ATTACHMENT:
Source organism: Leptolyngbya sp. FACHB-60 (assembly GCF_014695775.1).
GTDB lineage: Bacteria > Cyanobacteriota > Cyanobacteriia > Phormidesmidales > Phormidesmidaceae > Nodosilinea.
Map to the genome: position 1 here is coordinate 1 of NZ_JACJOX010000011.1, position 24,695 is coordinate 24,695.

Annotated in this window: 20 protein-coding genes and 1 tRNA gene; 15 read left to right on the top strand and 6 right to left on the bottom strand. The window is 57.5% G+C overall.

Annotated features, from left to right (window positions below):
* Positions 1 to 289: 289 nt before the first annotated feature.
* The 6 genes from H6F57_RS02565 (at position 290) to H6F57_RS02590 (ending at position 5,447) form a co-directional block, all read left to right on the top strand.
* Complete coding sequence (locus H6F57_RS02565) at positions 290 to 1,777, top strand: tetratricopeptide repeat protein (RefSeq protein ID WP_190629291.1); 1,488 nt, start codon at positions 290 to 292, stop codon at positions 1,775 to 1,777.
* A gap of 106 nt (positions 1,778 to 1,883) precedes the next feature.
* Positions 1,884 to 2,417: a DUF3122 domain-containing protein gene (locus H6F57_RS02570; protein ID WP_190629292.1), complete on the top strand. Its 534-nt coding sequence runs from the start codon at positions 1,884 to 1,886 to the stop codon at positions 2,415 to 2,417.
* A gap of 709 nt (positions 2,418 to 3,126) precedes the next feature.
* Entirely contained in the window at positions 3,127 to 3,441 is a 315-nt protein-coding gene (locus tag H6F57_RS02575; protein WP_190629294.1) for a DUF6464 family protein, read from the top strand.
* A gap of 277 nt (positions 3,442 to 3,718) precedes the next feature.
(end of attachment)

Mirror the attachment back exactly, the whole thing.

Source organism: Leptolyngbya sp. FACHB-60 (assembly GCF_014695775.1).
GTDB lineage: Bacteria > Cyanobacteriota > Cyanobacteriia > Phormidesmidales > Phormidesmidaceae > Nodosilinea.
Map to the genome: position 1 here is coordinate 1 of NZ_JACJOX010000011.1, position 24,695 is coordinate 24,695.

Annotated in this window: 20 protein-coding genes and 1 tRNA gene; 15 read left to right on the top strand and 6 right to left on the bottom strand. The window is 57.5% G+C overall.

Annotated features, from left to right (window positions below):
* Positions 1 to 289: 289 nt before the first annotated feature.
* The 6 genes from H6F57_RS02565 (at position 290) to H6F57_RS02590 (ending at position 5,447) form a co-directional block, all read left to right on the top strand.
* Complete coding sequence (locus H6F57_RS02565) at positions 290 to 1,777, top strand: tetratricopeptide repeat protein (RefSeq protein ID WP_190629291.1); 1,488 nt, start codon at positions 290 to 292, stop codon at positions 1,775 to 1,777.
* A gap of 106 nt (positions 1,778 to 1,883) precedes the next feature.
* Positions 1,884 to 2,417: a DUF3122 domain-containing protein gene (locus H6F57_RS02570; protein ID WP_190629292.1), complete on the top strand. Its 534-nt coding sequence runs from the start codon at positions 1,884 to 1,886 to the stop codon at positions 2,415 to 2,417.
* A gap of 709 nt (positions 2,418 to 3,126) precedes the next feature.
* Entirely contained in the window at positions 3,127 to 3,441 is a 315-nt protein-coding gene (locus tag H6F57_RS02575; protein WP_190629294.1) for a DUF6464 family protein, read from the top strand.
* A gap of 277 nt (positions 3,442 to 3,718) precedes the next feature.